How does the saying go – fool me once, shame on you, fool me twice shame on me! If one positive thing emerged from the 2016 US Presidential Election, it’s the focus on the phenomenon of the influence of Fake News on the electoral process. It’s difficult to assess the level of impact but we’ve heard that #fakenews is already out scoring real news in terms of attracting clicks and the UK MPs believe that democracy itself is under threat.
Folks, it’s not just happening in America, it’s also happening here, in Northern Ireland/the North during this election. That’s not to say it hasn’t happened in previous polls. It’s being facilitated here by the mainstream media, particularly the flagship BBC Radio Ulster programmes, the Stephen Nolan Show and Talkback.
On The Stephen Nolan Show, the biggest show in the country as it terms itself, the DUP MLA Nelson McCausland was in full flow as he waxed lyrical about the potential costs of an Irish Language Act based on the experience in Wales. When Nelson aired his version of the Welsh experience on Talk Back two weeks ago, he based the same £1oom per year fantasy figure in the first place on the experience in Torfaen, a council in a Welsh speaking area in Wales.
We can start with local councils. Torfaen in south Wales is a small council with a population of just 91,000.
In order to meet its obligations, it employs four Welsh language officers and estimates that the total cost per year is around £868,000.
Readers of Slugger will be aware, as I raised it at the time of the Talkback broadcast, that the Torfaen figure of £868,000 ‘per year’ was brought to light in a BBC Wales Week In Week Out investigation. However the broadcast was the subject of complaints as the figure was actually a one off spend and BBC Wales subsequently apologised saying their investigation hadn’t been ‘robust’.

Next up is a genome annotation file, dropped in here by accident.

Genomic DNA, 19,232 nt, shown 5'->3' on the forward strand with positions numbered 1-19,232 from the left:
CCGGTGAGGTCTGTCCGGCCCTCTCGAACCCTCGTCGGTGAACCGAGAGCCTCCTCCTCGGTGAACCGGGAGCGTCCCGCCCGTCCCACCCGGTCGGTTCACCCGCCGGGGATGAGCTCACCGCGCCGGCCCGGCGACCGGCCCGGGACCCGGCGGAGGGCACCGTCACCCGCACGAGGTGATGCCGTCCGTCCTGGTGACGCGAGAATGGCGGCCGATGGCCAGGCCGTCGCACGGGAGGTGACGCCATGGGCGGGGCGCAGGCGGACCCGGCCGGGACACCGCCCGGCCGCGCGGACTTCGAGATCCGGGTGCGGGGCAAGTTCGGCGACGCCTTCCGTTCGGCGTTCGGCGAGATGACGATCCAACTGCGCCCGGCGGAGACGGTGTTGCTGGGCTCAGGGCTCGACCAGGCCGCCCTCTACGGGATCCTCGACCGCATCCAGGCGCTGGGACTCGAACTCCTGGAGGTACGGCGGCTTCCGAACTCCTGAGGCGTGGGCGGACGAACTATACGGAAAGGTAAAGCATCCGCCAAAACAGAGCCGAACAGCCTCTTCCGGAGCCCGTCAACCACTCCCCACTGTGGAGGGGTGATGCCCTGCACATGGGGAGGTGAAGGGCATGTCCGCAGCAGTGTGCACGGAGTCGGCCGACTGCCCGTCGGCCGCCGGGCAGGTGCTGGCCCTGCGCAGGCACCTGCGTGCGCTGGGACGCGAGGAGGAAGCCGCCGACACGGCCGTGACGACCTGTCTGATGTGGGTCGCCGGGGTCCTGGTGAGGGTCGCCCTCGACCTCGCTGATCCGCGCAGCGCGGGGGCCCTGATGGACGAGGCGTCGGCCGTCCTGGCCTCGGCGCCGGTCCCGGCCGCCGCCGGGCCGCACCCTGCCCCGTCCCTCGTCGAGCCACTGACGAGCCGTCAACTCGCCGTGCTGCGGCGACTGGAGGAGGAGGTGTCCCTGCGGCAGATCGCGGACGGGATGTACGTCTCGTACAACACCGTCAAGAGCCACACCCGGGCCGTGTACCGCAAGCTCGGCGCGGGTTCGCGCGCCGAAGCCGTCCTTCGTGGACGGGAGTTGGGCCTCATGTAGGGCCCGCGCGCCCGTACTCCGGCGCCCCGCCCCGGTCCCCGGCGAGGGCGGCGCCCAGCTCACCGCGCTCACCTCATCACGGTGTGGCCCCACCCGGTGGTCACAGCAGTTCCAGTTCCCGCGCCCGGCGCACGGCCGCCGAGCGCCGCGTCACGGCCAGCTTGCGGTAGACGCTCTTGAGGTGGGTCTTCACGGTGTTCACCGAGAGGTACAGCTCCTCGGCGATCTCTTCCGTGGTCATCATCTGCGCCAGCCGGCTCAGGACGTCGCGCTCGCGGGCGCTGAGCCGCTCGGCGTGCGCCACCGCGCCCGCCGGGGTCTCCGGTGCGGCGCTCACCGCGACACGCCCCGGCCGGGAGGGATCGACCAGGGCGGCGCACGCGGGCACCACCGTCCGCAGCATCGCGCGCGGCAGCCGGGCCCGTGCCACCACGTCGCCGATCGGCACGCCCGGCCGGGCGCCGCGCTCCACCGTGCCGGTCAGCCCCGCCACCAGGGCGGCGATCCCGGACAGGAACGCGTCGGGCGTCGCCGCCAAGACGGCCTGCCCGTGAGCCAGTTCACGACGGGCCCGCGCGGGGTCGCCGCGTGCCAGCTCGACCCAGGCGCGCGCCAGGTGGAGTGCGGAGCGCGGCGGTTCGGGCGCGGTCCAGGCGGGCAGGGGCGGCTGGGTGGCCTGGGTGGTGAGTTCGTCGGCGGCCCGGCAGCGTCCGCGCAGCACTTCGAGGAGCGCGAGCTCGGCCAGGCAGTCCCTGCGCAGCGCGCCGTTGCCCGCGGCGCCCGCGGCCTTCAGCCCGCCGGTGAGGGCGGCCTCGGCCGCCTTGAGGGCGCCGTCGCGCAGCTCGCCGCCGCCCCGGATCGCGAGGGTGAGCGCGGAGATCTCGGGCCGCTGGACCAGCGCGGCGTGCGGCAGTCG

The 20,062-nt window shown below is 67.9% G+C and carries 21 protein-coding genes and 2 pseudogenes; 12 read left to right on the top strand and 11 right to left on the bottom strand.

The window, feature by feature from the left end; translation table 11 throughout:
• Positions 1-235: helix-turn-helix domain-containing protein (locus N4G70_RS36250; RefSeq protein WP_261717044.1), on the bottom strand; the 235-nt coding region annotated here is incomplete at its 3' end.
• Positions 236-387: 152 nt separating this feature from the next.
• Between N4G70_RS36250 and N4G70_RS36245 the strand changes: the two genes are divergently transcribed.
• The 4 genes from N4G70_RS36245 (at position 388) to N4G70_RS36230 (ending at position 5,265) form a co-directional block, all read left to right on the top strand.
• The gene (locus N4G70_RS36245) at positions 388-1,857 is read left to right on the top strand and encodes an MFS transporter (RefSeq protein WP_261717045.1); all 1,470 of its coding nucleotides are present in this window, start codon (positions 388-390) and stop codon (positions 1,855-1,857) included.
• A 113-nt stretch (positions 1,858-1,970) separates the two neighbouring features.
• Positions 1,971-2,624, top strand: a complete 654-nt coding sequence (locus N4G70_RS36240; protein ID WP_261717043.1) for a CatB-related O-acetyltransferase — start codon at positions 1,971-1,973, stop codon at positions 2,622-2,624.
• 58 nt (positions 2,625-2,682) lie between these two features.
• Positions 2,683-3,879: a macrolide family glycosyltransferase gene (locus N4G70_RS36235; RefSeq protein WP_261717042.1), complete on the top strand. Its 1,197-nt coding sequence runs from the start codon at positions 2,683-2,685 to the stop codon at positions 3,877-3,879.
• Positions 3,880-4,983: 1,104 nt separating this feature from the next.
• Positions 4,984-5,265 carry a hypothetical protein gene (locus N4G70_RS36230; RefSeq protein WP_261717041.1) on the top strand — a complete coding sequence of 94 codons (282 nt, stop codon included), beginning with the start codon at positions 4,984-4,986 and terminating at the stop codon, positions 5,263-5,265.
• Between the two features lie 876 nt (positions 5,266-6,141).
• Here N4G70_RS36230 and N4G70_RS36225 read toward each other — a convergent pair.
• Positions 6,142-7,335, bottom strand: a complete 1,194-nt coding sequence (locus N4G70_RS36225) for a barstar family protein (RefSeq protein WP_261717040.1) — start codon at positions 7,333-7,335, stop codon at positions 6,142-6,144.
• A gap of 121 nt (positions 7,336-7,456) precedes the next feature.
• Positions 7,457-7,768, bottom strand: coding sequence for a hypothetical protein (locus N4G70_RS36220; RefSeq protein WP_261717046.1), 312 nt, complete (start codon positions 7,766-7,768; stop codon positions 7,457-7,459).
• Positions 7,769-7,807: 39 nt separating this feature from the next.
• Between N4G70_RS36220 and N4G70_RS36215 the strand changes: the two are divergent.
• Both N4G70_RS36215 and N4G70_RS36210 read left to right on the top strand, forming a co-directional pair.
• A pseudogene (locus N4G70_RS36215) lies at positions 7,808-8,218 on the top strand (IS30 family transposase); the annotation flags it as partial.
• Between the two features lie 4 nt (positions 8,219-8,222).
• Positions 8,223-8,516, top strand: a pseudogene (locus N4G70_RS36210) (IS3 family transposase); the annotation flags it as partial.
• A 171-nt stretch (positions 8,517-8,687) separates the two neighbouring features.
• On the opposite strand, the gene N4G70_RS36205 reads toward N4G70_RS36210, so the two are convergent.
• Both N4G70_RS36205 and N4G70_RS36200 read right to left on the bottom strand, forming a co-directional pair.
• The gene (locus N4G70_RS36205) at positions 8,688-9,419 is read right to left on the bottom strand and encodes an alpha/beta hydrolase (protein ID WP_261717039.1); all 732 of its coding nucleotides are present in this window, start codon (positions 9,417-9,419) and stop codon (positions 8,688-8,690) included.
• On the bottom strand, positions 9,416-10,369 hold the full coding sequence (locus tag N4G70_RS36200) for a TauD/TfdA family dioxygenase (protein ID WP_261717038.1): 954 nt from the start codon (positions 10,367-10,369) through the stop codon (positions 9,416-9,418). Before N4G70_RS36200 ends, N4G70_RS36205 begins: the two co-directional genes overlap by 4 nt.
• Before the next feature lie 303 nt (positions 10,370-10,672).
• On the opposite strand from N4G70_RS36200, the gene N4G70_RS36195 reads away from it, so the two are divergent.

At the time I wrote to BBC Talkback’s production team and to the controller of BBC Northern Ireland, Peter Johnston, to outline my concerns as to the misrepresentation of figures in this way during an election period and the danger of BBC News and Current Affairs programmes being dominated by Fake News. I had hoped this would result in more assiduous fact checking by BBC NI presenters of political representatives appearing on their programmes, especially during an election period. It seems this was to no avail as this morning Nelson McCausland cropped up again and Stephen Nolan wasn’t equipped to challenge him on his ‘alternative facts’. When Daithí McKay pointed out that the figures were the subject of a BBC Wales apology, Nolan referred to the figures as ‘disputed figures’ in the normal BBC cop-out which ends up leaving the issue in ‘no man’s land’. If BBC NI can’t take on board the BBC Wales apology for a less than robust investigation, then the public service broadcaster has serious questions to answer. It seems the broadcaster is allowing itself to go down the road of American broadcasters who were gulled into broadcasting fake news and we all saw where that led!
I appreciate fully that BBC NI finds itself between a rock and a hard place, or as we say in Irish, idir dhá thine Bealtaine/between the two fires of May, as it’s being accused by the DUP of biased coverage on the issue of RHI. Perhaps, like a GAA referee balancing out his penalty decisions, it’s going easy on the DUP on the issue of the Irish language to ‘compensate’ for earlier misjudgements (or the allegations of earlier misjudgements) on the RHI issue. However that’s not good enough. Neither is it good enough for its presenters in current affairs programmes to be so uninformed about an issue they’re broadcasting on that they cannot fact check a guest who uses figures another organ of the BBC has already apologised for!